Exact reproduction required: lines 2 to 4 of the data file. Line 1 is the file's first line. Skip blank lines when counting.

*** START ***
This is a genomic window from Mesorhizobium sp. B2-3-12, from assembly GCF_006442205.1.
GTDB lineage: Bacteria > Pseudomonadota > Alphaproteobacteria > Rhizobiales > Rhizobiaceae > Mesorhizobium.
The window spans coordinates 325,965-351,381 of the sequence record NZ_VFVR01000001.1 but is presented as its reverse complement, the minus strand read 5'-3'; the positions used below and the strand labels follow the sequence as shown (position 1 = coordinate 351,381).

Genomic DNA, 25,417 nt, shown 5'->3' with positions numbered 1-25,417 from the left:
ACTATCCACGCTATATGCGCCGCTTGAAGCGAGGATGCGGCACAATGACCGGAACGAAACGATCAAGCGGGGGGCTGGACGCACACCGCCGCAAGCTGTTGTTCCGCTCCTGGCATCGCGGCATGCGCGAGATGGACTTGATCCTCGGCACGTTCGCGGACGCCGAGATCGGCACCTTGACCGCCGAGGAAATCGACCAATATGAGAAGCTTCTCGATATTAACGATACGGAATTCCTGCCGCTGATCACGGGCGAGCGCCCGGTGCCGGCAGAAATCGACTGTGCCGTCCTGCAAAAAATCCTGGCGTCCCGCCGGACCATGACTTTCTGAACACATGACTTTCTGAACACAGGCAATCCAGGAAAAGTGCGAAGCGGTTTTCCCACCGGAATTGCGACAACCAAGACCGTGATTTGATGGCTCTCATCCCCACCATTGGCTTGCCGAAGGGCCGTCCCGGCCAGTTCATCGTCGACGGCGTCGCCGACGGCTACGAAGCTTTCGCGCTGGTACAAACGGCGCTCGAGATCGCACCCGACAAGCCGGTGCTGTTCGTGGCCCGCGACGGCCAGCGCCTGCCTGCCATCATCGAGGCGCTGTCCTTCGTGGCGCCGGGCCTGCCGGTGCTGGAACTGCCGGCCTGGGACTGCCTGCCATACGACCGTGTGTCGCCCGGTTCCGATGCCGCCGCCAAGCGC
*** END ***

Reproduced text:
GTDB lineage: Bacteria > Pseudomonadota > Alphaproteobacteria > Rhizobiales > Rhizobiaceae > Mesorhizobium.
The window spans coordinates 325,965-351,381 of the sequence record NZ_VFVR01000001.1 but is presented as its reverse complement, the minus strand read 5'-3'; the positions used below and the strand labels follow the sequence as shown (position 1 = coordinate 351,381).

Genomic DNA, 25,417 nt, shown 5'->3' with positions numbered 1-25,417 from the left: